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Letís learn a little about how ADSL works
ADSL is a kind of broadband Internet connection that you can get over your existing phone line. When people hear about this, they often wonder how on earth it can be true. Doesnít the phone line need to be upgraded? How can all that extra data fit through an ordinary phone line? Why werenít they doing this years ago, when I was still dialling up with my old modem? To understand the answers to these questions, itís necessary to learn a little about how ADSL works.
ADSL stands for Asymmetric Digital Subscriber Line. The Ďasymmetricí part simply means that you can download over the line faster than you can upload Ė good for home users, who generally download (get things from the Internet) far more than they upload (send things to it).
Itís the Ďdigitalí part that is important, however. If you think back to old dial-up modems, remember the screeching noises they made when they were connecting? Thatís because they were encoding the data they sent over the phone line as sound Ė all those ones and zeros were becoming a series of sounds. It was an analogue to digital to analogue conversion at each end, and was wildly inefficient.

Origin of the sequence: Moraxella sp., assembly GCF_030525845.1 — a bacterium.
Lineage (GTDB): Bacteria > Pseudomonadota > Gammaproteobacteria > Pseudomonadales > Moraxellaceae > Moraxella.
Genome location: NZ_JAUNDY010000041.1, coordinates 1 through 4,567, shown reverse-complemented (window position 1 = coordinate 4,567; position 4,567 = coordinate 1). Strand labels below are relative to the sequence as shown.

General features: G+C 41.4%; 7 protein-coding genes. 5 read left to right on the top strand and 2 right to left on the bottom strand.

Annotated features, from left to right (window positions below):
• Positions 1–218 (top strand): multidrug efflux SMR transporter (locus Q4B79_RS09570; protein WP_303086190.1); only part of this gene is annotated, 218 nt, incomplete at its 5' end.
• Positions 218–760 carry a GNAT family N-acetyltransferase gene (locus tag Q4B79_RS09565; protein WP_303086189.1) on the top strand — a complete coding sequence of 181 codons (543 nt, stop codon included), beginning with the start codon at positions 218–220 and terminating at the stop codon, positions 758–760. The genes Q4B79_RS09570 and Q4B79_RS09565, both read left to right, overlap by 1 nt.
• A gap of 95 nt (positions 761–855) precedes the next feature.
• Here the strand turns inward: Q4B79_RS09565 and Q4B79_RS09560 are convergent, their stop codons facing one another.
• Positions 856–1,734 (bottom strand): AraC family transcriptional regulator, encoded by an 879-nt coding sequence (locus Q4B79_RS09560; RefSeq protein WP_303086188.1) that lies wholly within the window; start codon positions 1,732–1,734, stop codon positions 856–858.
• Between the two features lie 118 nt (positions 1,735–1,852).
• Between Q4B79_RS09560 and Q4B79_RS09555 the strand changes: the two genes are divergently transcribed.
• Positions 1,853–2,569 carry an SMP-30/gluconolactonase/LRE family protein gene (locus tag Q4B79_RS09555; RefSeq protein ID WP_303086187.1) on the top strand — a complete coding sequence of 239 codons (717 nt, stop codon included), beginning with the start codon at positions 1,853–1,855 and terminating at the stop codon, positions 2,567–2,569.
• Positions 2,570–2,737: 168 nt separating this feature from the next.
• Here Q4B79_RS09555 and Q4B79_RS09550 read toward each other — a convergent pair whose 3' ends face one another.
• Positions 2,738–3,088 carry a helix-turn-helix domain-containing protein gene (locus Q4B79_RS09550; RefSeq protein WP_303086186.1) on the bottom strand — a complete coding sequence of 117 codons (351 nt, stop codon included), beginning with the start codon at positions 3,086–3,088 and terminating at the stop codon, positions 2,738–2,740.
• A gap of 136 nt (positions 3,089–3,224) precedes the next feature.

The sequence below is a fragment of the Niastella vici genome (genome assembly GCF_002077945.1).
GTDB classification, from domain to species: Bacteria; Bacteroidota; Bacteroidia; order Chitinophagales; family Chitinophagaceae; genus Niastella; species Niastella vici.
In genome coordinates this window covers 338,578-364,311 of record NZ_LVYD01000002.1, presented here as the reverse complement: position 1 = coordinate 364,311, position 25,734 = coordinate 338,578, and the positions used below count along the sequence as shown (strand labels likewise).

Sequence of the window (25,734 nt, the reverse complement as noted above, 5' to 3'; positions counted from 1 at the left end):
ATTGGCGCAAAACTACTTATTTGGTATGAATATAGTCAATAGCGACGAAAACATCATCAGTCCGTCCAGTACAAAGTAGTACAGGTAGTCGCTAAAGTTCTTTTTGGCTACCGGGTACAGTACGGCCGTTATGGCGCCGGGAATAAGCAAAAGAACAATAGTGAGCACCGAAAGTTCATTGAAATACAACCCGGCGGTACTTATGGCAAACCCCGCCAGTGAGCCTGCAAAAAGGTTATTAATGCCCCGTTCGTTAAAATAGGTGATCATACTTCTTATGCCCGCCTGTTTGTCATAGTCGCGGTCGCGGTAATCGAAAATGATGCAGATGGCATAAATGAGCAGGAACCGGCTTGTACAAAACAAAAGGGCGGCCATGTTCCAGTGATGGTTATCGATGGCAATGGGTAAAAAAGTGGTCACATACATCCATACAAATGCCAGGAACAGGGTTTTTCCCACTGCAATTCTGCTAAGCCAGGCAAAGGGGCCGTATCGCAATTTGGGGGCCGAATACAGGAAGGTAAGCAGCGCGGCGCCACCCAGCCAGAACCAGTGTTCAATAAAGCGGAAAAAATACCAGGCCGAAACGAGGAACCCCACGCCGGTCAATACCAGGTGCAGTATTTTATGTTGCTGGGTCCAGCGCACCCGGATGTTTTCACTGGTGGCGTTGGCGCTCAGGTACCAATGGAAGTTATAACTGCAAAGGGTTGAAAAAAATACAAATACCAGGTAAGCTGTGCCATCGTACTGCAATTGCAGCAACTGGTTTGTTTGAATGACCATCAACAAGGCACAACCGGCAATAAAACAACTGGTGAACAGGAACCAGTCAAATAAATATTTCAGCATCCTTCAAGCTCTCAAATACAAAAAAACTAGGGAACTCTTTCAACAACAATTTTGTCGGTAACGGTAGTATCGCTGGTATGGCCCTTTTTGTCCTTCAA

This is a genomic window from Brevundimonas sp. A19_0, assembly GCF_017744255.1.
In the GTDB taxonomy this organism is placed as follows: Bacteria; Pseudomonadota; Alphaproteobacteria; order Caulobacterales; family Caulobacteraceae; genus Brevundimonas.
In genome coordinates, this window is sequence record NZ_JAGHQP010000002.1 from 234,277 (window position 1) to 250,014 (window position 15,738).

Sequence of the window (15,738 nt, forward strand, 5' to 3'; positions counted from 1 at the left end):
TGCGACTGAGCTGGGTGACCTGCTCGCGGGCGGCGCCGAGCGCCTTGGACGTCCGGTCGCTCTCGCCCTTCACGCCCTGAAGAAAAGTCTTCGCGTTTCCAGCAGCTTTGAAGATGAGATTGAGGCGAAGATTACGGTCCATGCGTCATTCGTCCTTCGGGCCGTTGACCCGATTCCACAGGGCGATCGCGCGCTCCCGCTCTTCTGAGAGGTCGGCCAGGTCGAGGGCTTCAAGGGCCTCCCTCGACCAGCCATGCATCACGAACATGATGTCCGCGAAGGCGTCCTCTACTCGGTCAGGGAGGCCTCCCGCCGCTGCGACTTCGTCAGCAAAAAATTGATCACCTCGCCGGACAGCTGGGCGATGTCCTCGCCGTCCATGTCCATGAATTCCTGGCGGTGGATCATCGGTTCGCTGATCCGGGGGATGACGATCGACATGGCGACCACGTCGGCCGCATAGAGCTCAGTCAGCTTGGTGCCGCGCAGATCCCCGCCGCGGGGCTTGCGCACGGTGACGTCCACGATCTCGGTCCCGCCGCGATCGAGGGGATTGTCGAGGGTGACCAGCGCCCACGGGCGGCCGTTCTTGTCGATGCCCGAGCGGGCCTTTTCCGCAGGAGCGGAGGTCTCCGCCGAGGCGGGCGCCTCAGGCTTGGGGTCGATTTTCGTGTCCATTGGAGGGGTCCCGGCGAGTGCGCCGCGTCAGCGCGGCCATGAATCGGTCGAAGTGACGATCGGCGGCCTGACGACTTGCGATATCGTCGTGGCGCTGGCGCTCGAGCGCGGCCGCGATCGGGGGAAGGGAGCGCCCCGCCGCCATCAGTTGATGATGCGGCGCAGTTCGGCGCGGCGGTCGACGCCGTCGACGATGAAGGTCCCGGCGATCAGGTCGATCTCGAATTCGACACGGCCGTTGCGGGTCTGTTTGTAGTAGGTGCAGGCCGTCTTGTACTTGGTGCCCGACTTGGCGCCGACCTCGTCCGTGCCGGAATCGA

What DSL does is use the unused frequencies of the phone line (that is, the parts that arenít needed for voice signals) to carry digital signals, in the form of electrical pulses instead of sound Ė itís a successor to ISDN, the expensive business precursor of the technology. This method is much, much faster than the old analogue way. The unused part of the line isnít that big, but DSL splits it up into many smaller pieces and uses each one separately, allowing multiple Ďchannelsí of data to be sent and received at once.
Who said you canít teach an old dog new tricks?
About the Author: John Gibb is the owner of adsl tips and guides
For more information on adsl check out http://www.adsl-guidance1k.info